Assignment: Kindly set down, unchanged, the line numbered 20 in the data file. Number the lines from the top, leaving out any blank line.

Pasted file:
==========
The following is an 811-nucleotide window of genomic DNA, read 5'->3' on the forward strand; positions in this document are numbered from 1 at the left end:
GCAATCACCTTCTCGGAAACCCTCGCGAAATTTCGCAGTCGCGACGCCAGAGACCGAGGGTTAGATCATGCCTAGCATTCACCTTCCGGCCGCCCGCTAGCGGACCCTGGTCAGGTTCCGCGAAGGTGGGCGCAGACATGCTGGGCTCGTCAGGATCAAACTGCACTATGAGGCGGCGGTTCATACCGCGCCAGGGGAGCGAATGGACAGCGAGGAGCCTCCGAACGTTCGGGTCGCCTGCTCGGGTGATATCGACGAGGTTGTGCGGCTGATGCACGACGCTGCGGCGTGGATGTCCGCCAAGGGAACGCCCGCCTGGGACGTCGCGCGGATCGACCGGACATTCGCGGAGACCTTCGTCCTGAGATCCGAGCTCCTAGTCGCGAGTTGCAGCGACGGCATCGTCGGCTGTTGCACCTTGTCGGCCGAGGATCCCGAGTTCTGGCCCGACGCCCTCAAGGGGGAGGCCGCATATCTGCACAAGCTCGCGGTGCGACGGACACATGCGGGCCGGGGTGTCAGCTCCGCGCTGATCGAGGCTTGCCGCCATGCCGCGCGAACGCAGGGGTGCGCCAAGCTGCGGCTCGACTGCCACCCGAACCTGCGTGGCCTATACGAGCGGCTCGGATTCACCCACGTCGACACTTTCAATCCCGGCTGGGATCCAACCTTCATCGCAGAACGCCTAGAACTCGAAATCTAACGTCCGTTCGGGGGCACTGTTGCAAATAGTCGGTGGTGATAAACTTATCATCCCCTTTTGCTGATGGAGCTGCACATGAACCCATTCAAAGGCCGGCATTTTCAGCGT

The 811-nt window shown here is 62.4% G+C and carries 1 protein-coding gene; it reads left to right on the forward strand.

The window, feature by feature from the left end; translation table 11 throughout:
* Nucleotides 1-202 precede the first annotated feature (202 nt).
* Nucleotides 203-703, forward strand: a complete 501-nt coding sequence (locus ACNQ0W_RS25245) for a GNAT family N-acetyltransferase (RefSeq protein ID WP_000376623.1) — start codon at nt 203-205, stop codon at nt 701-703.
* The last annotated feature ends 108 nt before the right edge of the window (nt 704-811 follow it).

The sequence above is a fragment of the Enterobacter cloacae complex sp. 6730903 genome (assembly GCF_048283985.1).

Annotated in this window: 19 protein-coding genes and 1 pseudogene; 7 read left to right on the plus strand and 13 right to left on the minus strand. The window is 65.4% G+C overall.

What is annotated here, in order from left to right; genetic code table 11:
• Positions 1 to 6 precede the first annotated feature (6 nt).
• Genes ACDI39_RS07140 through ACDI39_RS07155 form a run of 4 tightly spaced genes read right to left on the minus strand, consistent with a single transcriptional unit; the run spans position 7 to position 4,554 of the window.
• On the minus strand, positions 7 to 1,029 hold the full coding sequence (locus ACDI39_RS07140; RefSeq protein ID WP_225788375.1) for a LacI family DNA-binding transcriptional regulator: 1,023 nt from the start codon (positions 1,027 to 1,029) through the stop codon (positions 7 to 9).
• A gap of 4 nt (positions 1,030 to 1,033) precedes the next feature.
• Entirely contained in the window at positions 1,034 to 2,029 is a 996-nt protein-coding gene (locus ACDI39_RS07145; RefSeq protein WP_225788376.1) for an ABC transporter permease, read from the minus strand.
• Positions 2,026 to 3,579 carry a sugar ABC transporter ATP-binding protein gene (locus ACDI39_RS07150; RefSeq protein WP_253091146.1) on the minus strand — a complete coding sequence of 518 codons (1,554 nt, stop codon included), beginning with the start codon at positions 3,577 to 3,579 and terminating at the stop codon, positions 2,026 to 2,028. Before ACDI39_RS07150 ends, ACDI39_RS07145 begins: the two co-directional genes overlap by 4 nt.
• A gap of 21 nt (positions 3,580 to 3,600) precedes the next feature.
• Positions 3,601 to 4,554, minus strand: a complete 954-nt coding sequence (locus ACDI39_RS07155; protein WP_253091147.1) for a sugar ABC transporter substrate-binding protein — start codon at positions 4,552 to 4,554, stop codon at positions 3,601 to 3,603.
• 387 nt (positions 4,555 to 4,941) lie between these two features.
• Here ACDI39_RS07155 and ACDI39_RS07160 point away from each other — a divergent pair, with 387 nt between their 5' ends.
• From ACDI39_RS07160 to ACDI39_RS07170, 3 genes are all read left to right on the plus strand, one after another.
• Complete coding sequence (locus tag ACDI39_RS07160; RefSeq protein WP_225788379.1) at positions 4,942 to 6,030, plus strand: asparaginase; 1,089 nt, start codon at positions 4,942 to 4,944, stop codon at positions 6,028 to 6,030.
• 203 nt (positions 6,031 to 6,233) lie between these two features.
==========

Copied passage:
• Here ACDI39_RS07155 and ACDI39_RS07160 point away from each other — a divergent pair, with 387 nt between their 5' ends.